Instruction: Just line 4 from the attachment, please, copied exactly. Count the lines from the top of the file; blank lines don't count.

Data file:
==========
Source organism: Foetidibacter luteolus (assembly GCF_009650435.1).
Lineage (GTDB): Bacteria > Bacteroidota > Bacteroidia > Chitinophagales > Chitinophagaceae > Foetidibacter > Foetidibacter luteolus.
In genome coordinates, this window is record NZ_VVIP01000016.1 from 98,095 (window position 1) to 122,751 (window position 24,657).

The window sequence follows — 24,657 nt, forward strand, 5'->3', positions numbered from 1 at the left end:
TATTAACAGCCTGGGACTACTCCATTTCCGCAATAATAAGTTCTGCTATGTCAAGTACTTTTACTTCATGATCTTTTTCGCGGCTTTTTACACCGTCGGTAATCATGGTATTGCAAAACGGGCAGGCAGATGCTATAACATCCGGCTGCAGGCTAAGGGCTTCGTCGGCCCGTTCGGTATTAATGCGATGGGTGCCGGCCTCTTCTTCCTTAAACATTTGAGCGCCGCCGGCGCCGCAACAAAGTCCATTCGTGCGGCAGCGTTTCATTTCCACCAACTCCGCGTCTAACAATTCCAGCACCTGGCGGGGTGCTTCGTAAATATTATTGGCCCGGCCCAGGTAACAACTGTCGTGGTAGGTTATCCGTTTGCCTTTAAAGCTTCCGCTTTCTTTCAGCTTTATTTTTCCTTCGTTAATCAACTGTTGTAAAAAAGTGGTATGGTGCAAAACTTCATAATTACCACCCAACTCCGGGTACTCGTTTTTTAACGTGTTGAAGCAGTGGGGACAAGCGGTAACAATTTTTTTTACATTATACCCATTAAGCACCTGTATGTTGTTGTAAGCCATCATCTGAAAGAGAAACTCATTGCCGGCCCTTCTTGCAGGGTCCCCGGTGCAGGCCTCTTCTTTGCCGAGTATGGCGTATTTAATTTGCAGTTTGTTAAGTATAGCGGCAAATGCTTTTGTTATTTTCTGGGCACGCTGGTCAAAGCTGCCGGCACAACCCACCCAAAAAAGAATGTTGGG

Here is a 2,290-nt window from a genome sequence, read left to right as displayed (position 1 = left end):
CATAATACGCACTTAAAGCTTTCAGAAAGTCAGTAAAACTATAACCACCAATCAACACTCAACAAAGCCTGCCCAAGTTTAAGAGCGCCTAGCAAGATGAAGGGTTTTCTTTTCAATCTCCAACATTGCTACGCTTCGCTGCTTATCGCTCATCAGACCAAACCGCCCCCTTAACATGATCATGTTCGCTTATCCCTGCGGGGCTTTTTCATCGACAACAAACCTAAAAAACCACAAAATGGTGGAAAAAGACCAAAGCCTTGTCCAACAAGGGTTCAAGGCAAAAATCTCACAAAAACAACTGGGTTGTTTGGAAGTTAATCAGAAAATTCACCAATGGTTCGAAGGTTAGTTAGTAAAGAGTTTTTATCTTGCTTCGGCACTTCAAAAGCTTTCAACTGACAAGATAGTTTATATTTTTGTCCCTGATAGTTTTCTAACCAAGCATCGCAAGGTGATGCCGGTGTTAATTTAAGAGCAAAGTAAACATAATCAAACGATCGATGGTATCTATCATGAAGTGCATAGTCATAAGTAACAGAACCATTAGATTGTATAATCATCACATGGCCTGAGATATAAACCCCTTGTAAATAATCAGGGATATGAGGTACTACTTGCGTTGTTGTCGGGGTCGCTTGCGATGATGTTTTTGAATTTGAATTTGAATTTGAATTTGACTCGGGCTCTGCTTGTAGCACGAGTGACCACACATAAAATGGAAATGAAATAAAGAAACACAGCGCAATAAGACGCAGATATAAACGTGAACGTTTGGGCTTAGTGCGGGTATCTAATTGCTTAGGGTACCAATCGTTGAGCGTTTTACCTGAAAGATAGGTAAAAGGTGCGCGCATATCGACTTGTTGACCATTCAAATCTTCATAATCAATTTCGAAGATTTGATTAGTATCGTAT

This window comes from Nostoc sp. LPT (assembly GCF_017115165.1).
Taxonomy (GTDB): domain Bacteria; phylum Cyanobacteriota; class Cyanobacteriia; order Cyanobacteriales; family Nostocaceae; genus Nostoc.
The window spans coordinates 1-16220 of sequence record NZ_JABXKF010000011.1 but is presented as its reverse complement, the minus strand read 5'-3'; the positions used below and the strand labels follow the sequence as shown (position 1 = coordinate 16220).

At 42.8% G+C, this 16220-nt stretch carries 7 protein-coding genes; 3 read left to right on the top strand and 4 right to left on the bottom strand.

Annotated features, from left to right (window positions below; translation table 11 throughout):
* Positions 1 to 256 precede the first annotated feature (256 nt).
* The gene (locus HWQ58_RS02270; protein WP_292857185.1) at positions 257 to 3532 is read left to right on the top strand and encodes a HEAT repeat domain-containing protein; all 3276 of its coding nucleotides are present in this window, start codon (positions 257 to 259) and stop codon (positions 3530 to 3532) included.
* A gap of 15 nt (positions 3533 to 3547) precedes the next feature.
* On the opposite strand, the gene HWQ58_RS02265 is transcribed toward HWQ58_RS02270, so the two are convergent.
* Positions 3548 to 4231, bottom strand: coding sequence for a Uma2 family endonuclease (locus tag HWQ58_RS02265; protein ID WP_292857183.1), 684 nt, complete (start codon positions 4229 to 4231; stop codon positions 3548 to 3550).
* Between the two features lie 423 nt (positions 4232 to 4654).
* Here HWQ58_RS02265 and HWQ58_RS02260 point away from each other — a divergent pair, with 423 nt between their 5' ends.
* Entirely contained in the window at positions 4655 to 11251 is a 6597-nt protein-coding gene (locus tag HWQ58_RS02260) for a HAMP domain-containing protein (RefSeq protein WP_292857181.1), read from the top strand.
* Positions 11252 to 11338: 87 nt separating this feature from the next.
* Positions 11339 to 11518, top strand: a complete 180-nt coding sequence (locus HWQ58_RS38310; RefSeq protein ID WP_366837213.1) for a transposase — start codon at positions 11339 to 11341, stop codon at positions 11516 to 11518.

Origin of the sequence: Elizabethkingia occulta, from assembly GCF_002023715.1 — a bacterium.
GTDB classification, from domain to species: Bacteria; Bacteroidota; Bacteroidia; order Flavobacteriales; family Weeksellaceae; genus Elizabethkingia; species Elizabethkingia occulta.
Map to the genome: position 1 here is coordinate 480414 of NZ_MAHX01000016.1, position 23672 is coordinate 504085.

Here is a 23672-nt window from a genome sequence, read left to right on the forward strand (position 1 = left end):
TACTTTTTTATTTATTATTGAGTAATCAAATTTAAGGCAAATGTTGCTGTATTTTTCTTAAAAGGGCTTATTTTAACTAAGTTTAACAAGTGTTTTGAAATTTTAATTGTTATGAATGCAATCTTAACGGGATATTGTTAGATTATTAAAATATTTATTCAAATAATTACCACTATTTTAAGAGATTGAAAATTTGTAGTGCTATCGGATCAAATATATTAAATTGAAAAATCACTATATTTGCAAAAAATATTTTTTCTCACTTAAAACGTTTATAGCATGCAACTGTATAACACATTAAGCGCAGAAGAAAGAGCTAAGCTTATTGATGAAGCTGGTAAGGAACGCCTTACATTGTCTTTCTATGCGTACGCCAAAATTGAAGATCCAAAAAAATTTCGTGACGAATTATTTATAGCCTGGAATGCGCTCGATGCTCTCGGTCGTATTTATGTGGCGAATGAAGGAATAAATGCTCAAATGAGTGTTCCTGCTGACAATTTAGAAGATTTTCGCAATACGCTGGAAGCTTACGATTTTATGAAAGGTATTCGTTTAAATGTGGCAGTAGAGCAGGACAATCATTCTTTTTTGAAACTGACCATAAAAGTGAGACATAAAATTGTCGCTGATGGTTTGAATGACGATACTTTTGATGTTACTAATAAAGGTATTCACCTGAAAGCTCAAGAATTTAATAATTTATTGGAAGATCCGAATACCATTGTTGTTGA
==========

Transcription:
The window sequence follows — 24,657 nt, forward strand, 5'->3', positions numbered from 1 at the left end: